Is \sigma^2_{\epsilon}= \sigma^2_{Y}(1-\rho^2_{X,Y}) unsystematic in your example?

The variance of a constant is zero so it doesn't matter.

True again. But when the RFR is time-varying? Moreover, the forced zero-intercept Beta alters the correlation used in the variance of the error.

• do a regression where stock returns is dependent and market return is independent variable. Value of R^2 is Systematic risk and value of 1-R^2 is unsystematic risk...

Actually, the value of R2 is the percent of total risk explained by systematic risk..so you need to compute total risk, which is the sd of your stock returns...and then annualize it (i.e. if your data is monthly, just multiply the sd you computed by sqrt of 12) and then multiply it with R2 to obtain your systematic risk. The rest is unsystematic.

• I have studied unsystematic risk [USR] for more than two decades. In fact, I wrote a book (which is here) whose central focus is how to deal with USR in the valuation of non-public companies. It is a multifaceted, complex, and difficult issue. Modern Portfolio Theory did professionals in my line of work no favors when it assumed away the existence of USR because few small-business owners hold diversified investment portfolios.

• Unsystematic risk of a single stock can be calculated as follows:

$$\sigma_\lambda-\rho_{\lambda,m}\sigma_\lambda=\sigma_\lambda(1-\rho_{\lambda,m})$$

where $\sigma_\lambda$ is the volatility of the stock $\lambda$ and $\rho_{\lambda,m}$ is the correlation between this stock and the market.

Written differently this is the same as:

$$\sigma_\lambda-\beta_\lambda\sigma_m$$

which means that the unsystematic risk of a single stock is its volatility minus its beta scaled by the market volatility.

Sources:

• For calculating systematic risk(beta) for a company which is registered on stock exchange can be calculated in excel through following steps. 1. co variance of both will be multiplied 2. Divided by the variance of stock exchange index A common expression for beta is

by Akhtar rasheed international islamic university islamabad BBA 24(A)

Hi Akhtar Rasheed, welcome to Quant.SE! What about the _un_systematic risk?

• I guess one can figure out the unsystematic risk by using the following formula:

$Unsystematic Risk = [R_A - E(R_A)] - [R_M - E(R_M)] * \beta$

Where:

$R_A$ is the actual return on the asset

$E(R_A)$ is the expected return on the asset

$R_M$ is the actual return on the market

$E(R_M)$ is the expected return on the market

You can think of the ACTUAL - EXPECTED as how far the actual returns deviate from the expected returns i.e. the residuals

Can you provide me the sources of your formula: UnsystematicRisk=[R A −E(R A )]−[R M −E(R M )]∗β ? Thank you in advance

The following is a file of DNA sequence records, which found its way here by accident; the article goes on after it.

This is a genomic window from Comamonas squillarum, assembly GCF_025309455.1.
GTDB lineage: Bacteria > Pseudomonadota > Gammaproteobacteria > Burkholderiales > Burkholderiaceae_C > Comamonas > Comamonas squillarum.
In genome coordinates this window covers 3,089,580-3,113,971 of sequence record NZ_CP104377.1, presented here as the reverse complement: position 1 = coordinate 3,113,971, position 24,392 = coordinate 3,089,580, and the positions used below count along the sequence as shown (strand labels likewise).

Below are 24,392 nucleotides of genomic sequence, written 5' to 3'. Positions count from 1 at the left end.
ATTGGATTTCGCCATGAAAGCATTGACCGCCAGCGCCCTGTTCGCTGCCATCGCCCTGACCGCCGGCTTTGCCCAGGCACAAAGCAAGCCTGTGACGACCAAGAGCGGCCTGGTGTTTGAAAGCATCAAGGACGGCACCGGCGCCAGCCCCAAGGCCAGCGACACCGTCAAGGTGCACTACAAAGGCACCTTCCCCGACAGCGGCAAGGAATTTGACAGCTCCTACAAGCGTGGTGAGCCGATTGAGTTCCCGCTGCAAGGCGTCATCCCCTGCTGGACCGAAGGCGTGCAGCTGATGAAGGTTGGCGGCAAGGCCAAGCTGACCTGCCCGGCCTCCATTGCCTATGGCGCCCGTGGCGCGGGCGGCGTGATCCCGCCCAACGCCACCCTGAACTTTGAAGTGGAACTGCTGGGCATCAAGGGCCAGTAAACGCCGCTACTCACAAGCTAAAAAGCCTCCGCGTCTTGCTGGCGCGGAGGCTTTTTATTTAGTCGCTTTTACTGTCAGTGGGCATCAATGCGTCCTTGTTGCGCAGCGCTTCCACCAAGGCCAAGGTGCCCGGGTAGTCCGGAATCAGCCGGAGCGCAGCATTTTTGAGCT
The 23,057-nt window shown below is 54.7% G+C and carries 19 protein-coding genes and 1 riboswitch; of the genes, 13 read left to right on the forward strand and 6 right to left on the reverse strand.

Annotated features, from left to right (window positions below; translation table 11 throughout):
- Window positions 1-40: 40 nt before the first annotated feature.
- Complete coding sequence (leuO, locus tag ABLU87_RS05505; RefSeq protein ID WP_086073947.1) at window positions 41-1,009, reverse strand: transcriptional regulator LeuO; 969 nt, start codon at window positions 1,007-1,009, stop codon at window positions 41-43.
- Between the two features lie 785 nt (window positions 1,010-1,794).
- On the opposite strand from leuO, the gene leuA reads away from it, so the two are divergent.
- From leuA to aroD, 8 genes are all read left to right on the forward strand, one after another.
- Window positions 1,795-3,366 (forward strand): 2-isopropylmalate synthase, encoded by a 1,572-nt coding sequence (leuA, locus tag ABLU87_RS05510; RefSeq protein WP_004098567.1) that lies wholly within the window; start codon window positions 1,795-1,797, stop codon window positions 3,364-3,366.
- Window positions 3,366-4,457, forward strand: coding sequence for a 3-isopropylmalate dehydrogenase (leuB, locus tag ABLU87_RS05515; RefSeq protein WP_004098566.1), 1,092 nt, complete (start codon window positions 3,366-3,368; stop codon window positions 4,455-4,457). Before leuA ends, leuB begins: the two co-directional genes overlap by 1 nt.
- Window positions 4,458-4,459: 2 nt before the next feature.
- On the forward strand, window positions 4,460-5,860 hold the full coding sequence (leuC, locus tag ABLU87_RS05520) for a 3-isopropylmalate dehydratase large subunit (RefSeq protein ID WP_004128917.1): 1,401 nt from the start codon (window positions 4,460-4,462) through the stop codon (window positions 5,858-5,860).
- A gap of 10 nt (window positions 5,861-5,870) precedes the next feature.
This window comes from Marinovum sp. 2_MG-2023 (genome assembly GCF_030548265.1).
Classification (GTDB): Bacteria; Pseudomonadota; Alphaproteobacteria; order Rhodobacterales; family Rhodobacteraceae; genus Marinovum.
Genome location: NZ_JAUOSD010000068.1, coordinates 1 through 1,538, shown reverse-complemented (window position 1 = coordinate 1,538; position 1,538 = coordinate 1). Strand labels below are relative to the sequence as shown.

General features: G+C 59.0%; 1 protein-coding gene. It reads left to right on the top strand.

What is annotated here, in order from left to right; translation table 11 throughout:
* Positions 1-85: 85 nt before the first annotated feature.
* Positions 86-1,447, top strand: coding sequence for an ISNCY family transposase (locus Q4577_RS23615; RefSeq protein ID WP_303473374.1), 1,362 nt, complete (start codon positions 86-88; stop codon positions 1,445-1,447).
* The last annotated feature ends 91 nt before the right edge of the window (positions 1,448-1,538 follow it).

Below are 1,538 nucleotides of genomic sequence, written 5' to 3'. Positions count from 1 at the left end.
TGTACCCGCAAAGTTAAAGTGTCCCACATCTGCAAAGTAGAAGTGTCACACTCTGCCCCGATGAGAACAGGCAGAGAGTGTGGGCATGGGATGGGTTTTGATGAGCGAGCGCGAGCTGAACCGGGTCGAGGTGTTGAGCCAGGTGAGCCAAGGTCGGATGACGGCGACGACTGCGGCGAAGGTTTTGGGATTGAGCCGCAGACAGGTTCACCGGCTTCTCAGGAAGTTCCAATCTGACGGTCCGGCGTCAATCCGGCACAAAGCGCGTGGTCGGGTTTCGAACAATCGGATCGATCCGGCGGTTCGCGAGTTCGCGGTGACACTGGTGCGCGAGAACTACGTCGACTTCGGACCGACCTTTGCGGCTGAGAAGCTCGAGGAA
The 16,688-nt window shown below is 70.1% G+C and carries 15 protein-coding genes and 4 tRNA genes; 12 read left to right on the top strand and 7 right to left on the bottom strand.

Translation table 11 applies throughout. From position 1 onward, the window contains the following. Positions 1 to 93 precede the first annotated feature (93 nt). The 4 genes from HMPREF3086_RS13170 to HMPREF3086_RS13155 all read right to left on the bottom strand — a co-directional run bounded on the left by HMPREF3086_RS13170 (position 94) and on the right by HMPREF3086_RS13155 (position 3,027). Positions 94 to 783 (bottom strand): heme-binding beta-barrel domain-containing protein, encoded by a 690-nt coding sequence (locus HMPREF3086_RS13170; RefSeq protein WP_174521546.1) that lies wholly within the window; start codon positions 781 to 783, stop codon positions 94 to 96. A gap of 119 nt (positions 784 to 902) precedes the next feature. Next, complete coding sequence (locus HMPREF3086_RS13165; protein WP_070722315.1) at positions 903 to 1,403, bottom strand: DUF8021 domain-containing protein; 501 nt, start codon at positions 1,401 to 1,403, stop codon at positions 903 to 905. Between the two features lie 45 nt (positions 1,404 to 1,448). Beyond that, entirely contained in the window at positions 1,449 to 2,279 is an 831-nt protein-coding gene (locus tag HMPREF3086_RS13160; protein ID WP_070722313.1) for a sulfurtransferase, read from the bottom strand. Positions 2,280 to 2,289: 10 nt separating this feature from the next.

• the simple answer is to make an adjustment to the beta of company. let me give you an example say, beta is 1.0 & correlation of the company with market is 0.5 (which is 50% of the movement in the prices is explained by the market and rest is because of some other reason). so, now one thing is clear that if we some how make this correlation equals to 1 (i.e 100% of the movement is explained by market it self) we can get the total risk.

so, total beta=total risk=Beta/Correlation(r) =1/.5 = 2 total beta = 2.

thanks

• I assume here you're trying to calculate appraisal ratio, the measure of systematic risk-adjusted excess return relative to idiosyncratic risk. I also agree with a previous comment that the current trend is to call unsystematic risk either specific or idiosyncratic risk.

Specific risk equals the standard deviation of alpha, or alpha plus an error term. You can't really ex ante use any result with an error term because you can't predict when a factory will blow up and such.

I think I saw a correct description of alpha earlier, but it is: $$r_P - [r_F + \beta_{PB}(r_B - r_F)]$$ where $$rP$$ is portfolio return, $$rF$$ is the risk-free rate, $$\beta_{PB}$$ is beta for the portfolio against the benchmark, and $$rB$$ is the benchmark return. You can use $$\beta_{PM}$$ and $$r_M$$ (market measures rather than benchmark measures), but a portfolio manager should be able to beat his benchmark rather than a market index... unless he's an index manager.

I'm not sure how deep your desire to know this goes, but the benchmark should include all the securities from which the manager could select to implement his strategy in the weights appropriate to implement it. If he's just trying to beat the S&P500, use $$r_M$$ and $$\beta_{PM}$$.